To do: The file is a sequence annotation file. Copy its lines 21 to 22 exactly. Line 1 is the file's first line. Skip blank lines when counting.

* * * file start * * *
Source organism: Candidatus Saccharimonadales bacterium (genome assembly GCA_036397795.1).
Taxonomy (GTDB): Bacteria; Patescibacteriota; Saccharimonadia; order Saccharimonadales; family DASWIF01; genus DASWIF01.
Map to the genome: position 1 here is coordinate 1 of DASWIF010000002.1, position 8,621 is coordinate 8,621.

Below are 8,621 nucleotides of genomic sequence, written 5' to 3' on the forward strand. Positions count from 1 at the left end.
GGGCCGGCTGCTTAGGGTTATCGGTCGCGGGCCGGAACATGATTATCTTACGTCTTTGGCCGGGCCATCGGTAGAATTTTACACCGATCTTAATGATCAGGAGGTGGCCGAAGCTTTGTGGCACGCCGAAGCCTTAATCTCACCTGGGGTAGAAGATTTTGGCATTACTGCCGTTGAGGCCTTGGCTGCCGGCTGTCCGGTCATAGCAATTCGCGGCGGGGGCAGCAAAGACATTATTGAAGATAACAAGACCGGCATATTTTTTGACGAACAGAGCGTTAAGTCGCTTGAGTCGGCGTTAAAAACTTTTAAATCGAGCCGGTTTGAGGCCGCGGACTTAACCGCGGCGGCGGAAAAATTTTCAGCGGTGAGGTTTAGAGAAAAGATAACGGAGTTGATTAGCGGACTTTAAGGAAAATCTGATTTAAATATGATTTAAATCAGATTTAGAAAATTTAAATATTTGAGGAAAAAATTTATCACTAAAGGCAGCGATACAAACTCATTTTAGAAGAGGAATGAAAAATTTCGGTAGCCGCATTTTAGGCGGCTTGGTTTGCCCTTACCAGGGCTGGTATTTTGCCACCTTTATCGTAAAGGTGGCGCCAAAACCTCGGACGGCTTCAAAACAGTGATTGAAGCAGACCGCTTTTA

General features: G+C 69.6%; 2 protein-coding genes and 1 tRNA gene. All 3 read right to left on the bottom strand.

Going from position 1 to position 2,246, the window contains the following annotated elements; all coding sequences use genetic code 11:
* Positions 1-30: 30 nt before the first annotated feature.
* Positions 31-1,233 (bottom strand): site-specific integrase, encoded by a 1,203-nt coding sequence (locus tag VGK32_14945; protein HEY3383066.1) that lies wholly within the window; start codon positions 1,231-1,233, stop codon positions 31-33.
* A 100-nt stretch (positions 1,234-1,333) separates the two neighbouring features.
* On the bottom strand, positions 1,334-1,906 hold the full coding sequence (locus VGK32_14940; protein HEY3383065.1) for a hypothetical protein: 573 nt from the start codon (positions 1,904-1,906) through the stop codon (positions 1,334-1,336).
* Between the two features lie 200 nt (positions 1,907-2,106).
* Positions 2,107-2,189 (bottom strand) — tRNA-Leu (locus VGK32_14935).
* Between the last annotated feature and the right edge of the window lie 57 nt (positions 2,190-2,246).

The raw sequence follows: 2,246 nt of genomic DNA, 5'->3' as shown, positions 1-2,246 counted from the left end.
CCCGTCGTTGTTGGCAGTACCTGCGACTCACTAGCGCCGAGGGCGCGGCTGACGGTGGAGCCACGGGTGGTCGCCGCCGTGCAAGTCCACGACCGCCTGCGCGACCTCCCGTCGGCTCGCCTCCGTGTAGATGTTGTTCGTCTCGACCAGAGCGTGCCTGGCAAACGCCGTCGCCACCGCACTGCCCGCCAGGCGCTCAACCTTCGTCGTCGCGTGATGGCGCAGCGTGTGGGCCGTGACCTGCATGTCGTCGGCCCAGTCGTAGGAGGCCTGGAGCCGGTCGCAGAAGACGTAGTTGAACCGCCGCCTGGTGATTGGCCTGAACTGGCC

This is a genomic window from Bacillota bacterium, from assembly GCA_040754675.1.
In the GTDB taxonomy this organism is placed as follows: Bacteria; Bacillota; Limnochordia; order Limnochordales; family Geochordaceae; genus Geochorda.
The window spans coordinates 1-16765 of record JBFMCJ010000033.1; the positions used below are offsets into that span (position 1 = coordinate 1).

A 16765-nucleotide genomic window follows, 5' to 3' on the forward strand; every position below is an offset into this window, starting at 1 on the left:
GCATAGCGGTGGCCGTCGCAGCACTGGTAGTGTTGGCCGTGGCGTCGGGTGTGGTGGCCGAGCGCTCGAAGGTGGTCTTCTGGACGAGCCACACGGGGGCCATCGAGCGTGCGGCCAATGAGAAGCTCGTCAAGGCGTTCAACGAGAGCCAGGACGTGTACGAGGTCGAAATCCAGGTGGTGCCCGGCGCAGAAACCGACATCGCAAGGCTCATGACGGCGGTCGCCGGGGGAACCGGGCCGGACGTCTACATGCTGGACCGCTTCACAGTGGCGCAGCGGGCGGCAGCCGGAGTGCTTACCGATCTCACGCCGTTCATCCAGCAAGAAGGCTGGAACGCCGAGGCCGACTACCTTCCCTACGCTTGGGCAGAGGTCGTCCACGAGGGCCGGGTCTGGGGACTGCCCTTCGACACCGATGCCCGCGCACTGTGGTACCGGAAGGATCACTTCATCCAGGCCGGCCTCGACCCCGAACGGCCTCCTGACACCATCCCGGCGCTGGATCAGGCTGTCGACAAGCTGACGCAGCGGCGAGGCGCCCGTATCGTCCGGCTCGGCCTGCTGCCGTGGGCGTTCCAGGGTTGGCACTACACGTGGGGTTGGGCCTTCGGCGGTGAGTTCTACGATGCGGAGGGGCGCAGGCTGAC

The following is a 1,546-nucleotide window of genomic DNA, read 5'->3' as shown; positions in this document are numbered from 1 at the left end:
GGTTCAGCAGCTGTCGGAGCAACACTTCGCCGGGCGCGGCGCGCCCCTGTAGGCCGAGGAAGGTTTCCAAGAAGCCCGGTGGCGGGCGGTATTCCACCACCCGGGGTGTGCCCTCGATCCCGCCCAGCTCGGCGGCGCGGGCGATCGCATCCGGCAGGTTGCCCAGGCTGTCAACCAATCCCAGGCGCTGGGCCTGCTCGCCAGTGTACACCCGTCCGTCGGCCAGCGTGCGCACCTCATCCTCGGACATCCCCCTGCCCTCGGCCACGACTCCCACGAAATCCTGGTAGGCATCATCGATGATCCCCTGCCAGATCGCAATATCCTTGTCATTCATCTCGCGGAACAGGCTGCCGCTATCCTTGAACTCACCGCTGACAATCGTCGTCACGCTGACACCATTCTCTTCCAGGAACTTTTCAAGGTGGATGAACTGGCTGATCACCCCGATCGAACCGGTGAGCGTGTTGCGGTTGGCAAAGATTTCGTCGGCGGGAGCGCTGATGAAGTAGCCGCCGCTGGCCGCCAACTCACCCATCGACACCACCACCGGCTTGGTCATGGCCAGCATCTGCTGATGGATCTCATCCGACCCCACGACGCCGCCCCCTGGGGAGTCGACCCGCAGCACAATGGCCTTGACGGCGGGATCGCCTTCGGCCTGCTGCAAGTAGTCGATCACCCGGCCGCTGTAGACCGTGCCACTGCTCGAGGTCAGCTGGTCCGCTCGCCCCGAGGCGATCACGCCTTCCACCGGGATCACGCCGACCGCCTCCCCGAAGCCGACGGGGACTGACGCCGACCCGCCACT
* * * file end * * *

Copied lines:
GCATAGCGGTGGCCGTCGCAGCACTGGTAGTGTTGGCCGTGGCGTCGGGTGTGGTGGCCGAGCGCTCGAAGGTGGTCTTCTGGACGAGCCACACGGGGGCCATCGAGCGTGCGGCCAATGAGAAGCTCGTCAAGGCGTTCAACGAGAGCCAGGACGTGTACGAGGTCGAAATCCAGGTGGTGCCCGGCGCAGAAACCGACATCGCAAGGCTCATGACGGCGGTCGCCGGGGGAACCGGGCCGGACGTCTACATGCTGGACCGCTTCACAGTGGCGCAGCGGGCGGCAGCCGGAGTGCTTACCGATCTCACGCCGTTCATCCAGCAAGAAGGCTGGAACGCCGAGGCCGACTACCTTCCCTACGCTTGGGCAGAGGTCGTCCACGAGGGCCGGGTCTGGGGACTGCCCTTCGACACCGATGCCCGCGCACTGTGGTACCGGAAGGATCACTTCATCCAGGCCGGCCTCGACCCCGAACGGCCTCCTGACACCATCCCGGCGCTGGATCAGGCTGTCGACAAGCTGACGCAGCGGCGAGGCGCCCGTATCGTCCGGCTCGGCCTGCTGCCGTGGGCGTTCCAGGGTTGGCACTACACGTGGGGTTGGGCCTTCGGCGGTGAGTTCTACGATGCGGAGGGGCGCAGGCTGAC

The following is a 1,546-nucleotide window of genomic DNA, read 5'->3' as shown; positions in this document are numbered from 1 at the left end: